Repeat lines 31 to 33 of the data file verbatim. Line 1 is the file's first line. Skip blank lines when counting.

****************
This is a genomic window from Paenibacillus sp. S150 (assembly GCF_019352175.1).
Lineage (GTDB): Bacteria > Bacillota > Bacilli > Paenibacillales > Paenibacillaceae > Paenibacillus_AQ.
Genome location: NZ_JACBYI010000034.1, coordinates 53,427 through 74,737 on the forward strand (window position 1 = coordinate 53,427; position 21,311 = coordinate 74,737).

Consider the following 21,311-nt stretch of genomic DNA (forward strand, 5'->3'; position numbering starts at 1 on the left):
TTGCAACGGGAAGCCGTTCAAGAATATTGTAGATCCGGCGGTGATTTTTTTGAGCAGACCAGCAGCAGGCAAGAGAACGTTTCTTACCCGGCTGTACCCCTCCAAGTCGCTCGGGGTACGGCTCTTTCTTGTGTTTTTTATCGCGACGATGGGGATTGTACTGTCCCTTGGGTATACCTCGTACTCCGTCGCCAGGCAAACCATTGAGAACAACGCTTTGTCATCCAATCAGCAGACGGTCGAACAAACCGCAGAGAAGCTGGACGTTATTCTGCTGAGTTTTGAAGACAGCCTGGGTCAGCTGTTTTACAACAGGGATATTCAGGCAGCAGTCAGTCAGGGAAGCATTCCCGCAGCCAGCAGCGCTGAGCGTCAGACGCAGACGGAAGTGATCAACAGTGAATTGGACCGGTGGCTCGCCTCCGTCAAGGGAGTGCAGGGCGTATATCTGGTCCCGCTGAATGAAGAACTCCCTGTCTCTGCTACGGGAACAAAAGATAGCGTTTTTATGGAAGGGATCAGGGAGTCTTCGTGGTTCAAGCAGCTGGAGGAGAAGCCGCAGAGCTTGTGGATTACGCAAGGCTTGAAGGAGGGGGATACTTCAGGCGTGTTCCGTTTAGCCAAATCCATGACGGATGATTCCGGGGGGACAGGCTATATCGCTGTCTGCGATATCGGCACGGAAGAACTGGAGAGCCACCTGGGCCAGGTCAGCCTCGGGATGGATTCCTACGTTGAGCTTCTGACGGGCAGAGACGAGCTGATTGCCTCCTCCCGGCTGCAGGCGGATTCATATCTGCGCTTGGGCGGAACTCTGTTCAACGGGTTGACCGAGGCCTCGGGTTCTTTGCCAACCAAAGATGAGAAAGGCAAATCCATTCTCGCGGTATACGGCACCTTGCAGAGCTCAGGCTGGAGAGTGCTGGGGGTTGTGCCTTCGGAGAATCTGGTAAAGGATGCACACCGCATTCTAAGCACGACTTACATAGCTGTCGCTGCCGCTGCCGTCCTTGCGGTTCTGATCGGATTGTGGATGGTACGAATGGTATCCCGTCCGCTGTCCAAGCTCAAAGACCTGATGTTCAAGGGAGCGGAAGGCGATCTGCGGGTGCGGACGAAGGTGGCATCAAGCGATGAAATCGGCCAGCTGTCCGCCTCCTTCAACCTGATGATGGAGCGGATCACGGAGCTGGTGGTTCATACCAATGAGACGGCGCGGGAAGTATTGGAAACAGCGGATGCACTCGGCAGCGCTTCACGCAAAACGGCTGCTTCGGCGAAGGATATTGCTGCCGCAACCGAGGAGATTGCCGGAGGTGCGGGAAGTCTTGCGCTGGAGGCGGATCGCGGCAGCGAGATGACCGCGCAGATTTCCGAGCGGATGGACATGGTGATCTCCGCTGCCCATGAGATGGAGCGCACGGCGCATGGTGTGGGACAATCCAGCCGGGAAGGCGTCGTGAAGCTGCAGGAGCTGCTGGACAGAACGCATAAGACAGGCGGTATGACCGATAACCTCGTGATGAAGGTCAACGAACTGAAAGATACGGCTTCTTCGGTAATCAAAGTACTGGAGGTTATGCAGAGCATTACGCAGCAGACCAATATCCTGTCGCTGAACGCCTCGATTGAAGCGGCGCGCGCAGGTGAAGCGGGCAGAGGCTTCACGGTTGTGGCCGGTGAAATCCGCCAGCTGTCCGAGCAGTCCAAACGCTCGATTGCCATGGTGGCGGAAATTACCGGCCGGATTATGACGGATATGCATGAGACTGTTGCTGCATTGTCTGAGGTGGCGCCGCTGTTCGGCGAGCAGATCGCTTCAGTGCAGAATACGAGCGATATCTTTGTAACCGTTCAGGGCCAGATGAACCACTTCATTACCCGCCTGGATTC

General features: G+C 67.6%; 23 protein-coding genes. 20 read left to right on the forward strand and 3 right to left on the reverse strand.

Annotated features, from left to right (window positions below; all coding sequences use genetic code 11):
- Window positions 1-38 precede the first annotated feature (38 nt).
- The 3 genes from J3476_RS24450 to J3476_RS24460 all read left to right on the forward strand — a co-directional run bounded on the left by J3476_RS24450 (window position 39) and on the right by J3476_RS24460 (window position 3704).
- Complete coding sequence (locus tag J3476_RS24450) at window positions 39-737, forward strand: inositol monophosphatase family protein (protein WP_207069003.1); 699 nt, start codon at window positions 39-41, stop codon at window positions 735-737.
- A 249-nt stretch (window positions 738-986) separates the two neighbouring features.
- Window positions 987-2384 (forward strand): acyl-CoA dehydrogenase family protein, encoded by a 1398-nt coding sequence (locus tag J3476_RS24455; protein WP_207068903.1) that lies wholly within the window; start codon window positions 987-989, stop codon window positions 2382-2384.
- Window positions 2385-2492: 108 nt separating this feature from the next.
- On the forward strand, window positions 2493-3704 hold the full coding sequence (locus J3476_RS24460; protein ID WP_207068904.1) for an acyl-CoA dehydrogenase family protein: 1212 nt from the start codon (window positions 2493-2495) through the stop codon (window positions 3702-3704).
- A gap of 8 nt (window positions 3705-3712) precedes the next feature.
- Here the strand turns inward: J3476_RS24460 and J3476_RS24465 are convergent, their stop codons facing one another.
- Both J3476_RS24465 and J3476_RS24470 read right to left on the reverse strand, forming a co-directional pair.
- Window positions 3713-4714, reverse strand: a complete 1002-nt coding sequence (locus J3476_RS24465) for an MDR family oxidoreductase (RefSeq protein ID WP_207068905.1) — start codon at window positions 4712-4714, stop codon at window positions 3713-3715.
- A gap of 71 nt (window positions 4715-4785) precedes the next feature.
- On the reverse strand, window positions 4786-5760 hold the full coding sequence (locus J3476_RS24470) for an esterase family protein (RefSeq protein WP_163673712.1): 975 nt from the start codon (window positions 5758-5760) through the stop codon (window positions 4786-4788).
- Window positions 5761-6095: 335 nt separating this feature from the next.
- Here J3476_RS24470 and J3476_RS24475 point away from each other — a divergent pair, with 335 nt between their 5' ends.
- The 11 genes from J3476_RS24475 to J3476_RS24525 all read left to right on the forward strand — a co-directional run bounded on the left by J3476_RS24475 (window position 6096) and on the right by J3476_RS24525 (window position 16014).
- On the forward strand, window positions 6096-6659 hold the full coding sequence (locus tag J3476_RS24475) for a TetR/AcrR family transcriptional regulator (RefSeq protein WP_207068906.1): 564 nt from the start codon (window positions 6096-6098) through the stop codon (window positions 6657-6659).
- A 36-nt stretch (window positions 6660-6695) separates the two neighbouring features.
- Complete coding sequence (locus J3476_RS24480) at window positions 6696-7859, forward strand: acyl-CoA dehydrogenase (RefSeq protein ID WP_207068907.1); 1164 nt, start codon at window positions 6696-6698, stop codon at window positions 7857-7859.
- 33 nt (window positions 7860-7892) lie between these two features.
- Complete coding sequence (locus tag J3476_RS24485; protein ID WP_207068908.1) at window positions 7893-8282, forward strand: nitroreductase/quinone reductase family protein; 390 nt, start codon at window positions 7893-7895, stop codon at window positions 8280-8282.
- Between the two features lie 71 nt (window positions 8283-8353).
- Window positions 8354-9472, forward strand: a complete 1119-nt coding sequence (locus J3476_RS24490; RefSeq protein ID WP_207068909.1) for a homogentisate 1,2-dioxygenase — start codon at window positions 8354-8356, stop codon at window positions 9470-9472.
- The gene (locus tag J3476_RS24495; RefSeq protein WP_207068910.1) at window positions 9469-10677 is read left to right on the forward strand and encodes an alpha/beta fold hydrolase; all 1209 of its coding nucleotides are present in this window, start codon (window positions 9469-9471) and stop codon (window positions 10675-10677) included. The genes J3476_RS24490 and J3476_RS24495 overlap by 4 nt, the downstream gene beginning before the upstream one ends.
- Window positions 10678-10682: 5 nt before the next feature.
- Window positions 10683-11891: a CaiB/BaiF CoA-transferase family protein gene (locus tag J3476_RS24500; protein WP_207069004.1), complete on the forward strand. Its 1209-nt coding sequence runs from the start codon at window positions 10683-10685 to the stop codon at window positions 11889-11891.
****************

- The gene (locus tag J3476_RS24495; RefSeq protein WP_207068910.1) at window positions 9469-10677 is read left to right on the forward strand and encodes an alpha/beta fold hydrolase; all 1209 of its coding nucleotides are present in this window, start codon (window positions 9469-9471) and stop codon (window positions 10675-10677) included. The genes J3476_RS24490 and J3476_RS24495 overlap by 4 nt, the downstream gene beginning before the upstream one ends.
- Window positions 10678-10682: 5 nt before the next feature.
- Window positions 10683-11891: a CaiB/BaiF CoA-transferase family protein gene (locus tag J3476_RS24500; protein WP_207069004.1), complete on the forward strand. Its 1209-nt coding sequence runs from the start codon at window positions 10683-10685 to the stop codon at window positions 11889-11891.